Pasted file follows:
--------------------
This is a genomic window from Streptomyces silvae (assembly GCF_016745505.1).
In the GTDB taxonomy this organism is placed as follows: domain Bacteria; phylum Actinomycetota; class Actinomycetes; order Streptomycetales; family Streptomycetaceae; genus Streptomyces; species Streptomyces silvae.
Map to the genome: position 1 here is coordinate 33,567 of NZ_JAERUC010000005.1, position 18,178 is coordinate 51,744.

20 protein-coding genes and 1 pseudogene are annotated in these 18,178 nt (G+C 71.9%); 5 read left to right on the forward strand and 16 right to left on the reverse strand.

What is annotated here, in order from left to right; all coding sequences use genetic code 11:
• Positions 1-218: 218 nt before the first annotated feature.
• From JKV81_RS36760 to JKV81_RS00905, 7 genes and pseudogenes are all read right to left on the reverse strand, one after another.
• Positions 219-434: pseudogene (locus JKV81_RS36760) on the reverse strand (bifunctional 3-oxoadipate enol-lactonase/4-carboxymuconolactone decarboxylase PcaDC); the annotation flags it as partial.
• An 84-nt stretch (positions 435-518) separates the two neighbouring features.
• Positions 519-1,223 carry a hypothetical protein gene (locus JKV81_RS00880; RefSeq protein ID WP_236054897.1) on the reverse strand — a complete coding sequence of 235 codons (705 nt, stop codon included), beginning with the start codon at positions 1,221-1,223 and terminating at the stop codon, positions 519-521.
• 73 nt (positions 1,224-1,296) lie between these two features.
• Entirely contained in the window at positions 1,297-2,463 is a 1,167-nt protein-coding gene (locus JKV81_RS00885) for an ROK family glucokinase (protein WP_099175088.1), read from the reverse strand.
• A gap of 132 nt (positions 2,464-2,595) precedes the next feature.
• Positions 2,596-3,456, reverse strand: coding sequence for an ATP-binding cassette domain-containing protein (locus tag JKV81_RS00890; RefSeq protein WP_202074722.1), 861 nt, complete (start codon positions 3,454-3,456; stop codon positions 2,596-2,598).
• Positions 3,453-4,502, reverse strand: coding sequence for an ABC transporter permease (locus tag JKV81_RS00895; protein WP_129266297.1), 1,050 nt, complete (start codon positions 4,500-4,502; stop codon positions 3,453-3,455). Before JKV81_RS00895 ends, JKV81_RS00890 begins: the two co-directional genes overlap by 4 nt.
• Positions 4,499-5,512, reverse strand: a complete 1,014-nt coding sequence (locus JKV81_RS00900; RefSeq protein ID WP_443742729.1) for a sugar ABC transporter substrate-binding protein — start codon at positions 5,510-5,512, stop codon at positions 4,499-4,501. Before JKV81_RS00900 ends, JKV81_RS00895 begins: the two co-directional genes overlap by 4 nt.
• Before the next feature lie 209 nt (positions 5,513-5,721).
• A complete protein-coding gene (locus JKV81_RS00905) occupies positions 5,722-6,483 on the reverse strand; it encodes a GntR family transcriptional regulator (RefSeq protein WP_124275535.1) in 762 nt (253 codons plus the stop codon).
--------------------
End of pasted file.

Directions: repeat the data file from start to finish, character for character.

This is a genomic window from Streptomyces silvae (assembly GCF_016745505.1).
In the GTDB taxonomy this organism is placed as follows: domain Bacteria; phylum Actinomycetota; class Actinomycetes; order Streptomycetales; family Streptomycetaceae; genus Streptomyces; species Streptomyces silvae.
Map to the genome: position 1 here is coordinate 33,567 of NZ_JAERUC010000005.1, position 18,178 is coordinate 51,744.

20 protein-coding genes and 1 pseudogene are annotated in these 18,178 nt (G+C 71.9%); 5 read left to right on the forward strand and 16 right to left on the reverse strand.

What is annotated here, in order from left to right; all coding sequences use genetic code 11:
• Positions 1-218: 218 nt before the first annotated feature.
• From JKV81_RS36760 to JKV81_RS00905, 7 genes and pseudogenes are all read right to left on the reverse strand, one after another.
• Positions 219-434: pseudogene (locus JKV81_RS36760) on the reverse strand (bifunctional 3-oxoadipate enol-lactonase/4-carboxymuconolactone decarboxylase PcaDC); the annotation flags it as partial.
• An 84-nt stretch (positions 435-518) separates the two neighbouring features.
• Positions 519-1,223 carry a hypothetical protein gene (locus JKV81_RS00880; RefSeq protein ID WP_236054897.1) on the reverse strand — a complete coding sequence of 235 codons (705 nt, stop codon included), beginning with the start codon at positions 1,221-1,223 and terminating at the stop codon, positions 519-521.
• 73 nt (positions 1,224-1,296) lie between these two features.
• Entirely contained in the window at positions 1,297-2,463 is a 1,167-nt protein-coding gene (locus JKV81_RS00885) for an ROK family glucokinase (protein WP_099175088.1), read from the reverse strand.
• A gap of 132 nt (positions 2,464-2,595) precedes the next feature.
• Positions 2,596-3,456, reverse strand: coding sequence for an ATP-binding cassette domain-containing protein (locus tag JKV81_RS00890; RefSeq protein WP_202074722.1), 861 nt, complete (start codon positions 3,454-3,456; stop codon positions 2,596-2,598).
• Positions 3,453-4,502, reverse strand: coding sequence for an ABC transporter permease (locus tag JKV81_RS00895; protein WP_129266297.1), 1,050 nt, complete (start codon positions 4,500-4,502; stop codon positions 3,453-3,455). Before JKV81_RS00895 ends, JKV81_RS00890 begins: the two co-directional genes overlap by 4 nt.
• Positions 4,499-5,512, reverse strand: a complete 1,014-nt coding sequence (locus JKV81_RS00900; RefSeq protein ID WP_443742729.1) for a sugar ABC transporter substrate-binding protein — start codon at positions 5,510-5,512, stop codon at positions 4,499-4,501. Before JKV81_RS00900 ends, JKV81_RS00895 begins: the two co-directional genes overlap by 4 nt.
• Before the next feature lie 209 nt (positions 5,513-5,721).
• A complete protein-coding gene (locus JKV81_RS00905) occupies positions 5,722-6,483 on the reverse strand; it encodes a GntR family transcriptional regulator (RefSeq protein WP_124275535.1) in 762 nt (253 codons plus the stop codon).